Erik Max Francis
max at alcyone.com
Sat Oct 19 05:16:21 CEST 2002
"Timothy J. Wood" wrote:
> As a script writer you will be able to make scripts available for
> people to download -- but you won't be able to 'dynamically install'
> them on someone else's machine. But the distinction is moot, really,
> since most game players will be ignorant of the security implications
> of various constructs and shouldn't be expected to do a security audit
> of some code to play a new game type.
But how would these security implications be any different from such a
user downloading and installing _any_ old software on their machine?
Software is software, if you're downloading, installing, and running
software on your own machine you have to take some responsibility for
After all, someone could (by other means) have a compromised system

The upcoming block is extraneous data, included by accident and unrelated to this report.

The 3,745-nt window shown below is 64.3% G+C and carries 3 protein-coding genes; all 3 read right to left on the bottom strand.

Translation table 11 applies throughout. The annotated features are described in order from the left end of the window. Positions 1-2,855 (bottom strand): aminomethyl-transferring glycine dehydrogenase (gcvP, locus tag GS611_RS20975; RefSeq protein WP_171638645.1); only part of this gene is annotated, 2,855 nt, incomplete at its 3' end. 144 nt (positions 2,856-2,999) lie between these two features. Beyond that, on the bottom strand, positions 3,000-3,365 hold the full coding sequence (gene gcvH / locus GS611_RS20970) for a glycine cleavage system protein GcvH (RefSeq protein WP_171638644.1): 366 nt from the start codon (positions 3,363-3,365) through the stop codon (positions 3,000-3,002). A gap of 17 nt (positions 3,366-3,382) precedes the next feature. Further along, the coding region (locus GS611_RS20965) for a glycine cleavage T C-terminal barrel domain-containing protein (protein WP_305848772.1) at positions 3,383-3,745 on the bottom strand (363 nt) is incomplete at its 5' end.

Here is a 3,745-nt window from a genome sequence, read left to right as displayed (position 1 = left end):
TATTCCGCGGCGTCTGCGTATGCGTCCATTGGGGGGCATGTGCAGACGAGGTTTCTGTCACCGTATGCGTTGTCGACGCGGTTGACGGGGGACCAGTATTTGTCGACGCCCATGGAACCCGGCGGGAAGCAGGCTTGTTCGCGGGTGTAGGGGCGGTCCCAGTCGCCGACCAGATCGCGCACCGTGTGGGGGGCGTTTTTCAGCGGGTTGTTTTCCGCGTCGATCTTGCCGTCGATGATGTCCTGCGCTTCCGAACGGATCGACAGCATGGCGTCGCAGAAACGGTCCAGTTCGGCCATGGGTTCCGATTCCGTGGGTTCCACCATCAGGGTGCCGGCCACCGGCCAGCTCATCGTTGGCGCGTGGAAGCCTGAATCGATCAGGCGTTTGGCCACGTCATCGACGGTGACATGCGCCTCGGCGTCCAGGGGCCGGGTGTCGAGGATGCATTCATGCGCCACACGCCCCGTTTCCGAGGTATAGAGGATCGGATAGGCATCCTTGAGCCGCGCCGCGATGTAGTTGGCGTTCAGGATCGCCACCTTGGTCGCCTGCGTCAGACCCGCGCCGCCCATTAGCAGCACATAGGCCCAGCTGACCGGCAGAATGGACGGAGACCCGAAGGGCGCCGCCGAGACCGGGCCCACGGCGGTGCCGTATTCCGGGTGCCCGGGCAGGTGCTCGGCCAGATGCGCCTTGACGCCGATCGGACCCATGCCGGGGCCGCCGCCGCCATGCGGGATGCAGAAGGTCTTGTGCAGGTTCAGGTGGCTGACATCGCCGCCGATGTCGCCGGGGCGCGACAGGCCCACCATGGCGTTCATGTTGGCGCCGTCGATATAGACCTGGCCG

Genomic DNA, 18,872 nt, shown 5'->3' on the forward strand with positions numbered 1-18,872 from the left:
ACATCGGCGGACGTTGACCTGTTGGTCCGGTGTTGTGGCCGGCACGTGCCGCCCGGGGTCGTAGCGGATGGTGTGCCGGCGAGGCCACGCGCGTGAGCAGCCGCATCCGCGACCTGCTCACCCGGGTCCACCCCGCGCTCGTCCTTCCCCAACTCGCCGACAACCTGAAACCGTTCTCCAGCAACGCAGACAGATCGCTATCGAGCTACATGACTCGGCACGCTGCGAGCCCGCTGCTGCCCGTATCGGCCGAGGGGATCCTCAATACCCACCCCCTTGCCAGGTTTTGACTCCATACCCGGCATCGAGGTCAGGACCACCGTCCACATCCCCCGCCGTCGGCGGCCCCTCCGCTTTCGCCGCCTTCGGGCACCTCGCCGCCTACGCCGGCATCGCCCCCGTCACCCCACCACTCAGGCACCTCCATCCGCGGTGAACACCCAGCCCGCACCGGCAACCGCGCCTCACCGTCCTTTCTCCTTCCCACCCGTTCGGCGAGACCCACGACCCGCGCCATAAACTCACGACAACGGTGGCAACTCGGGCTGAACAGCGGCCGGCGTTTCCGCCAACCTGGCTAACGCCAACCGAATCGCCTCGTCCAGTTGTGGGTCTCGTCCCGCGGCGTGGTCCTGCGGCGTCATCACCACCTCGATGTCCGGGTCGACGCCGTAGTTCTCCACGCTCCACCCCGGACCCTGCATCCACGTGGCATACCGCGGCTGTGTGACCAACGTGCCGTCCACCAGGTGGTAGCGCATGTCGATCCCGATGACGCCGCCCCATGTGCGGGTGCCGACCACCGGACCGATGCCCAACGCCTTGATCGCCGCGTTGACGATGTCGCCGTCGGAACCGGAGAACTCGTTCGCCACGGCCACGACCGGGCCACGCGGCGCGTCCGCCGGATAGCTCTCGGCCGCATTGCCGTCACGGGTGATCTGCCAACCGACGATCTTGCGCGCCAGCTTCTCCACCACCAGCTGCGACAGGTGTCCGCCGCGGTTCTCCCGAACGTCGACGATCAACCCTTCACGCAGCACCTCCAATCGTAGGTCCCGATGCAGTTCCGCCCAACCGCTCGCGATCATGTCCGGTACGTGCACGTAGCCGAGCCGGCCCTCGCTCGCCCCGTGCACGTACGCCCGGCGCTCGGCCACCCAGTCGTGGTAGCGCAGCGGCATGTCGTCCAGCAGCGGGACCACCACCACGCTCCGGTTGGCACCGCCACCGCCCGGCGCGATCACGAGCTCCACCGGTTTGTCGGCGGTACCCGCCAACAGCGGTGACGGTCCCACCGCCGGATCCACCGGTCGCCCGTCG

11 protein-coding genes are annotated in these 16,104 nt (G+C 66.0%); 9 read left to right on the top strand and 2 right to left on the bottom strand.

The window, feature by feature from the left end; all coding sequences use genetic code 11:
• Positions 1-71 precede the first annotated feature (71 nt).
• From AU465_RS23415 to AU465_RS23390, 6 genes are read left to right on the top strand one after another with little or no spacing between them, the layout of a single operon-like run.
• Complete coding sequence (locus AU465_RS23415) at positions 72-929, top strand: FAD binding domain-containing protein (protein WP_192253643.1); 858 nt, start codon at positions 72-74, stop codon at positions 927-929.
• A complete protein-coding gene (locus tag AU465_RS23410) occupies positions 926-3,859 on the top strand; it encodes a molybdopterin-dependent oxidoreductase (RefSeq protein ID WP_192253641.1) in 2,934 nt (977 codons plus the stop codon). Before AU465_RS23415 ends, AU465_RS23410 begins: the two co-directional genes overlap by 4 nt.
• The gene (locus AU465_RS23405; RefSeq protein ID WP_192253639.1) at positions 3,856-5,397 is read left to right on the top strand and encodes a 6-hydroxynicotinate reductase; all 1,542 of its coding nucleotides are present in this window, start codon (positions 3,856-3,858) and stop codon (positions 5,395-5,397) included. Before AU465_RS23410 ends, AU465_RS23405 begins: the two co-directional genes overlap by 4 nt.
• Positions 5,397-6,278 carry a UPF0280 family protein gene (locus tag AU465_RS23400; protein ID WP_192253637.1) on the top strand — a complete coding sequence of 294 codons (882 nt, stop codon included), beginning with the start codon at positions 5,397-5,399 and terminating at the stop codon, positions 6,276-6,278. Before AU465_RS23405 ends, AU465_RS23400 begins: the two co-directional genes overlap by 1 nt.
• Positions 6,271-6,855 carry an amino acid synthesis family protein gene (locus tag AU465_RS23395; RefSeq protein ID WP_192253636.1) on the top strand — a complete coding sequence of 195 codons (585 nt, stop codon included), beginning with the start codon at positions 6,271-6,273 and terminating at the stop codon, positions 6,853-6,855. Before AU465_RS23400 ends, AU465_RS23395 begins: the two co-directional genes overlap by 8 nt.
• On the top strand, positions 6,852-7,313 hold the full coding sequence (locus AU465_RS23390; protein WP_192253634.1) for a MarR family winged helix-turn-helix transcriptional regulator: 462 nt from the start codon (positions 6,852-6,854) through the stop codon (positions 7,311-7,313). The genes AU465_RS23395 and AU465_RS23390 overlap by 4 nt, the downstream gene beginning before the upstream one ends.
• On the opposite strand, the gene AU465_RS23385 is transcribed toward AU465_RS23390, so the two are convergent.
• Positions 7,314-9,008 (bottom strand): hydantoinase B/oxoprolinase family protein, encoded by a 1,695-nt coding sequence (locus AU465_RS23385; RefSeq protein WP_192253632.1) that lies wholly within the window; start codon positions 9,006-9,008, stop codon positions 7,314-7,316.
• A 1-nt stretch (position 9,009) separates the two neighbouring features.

where the Python interpreter has been replaced such that innocuous
scripts turn malicious. That's hardly something you should take into
account when writing Python software, however.
> Sure -- all the resource-based DoS problems will still exist, but
> these at least don't corrupt or expose any of the user's information.
> They can kill the application, uninstall that game type and never play
> it again.
As I said, if you're looking for some minimal protection, see the rexec
module. I suspect you're chasing a ghost, though.
Erik Max Francis / max at alcyone.com / http://www.alcyone.com/max/
__ San Jose, CA, USA / 37 20 N 121 53 W / &tSftDotIotE
/ \ Sit loosely in the saddle of life.
\__/ Robert Louis Stevenson
Alcyone Systems / http://www.alcyone.com/
Alcyone Systems, San Jose, California.
More information about the Python-list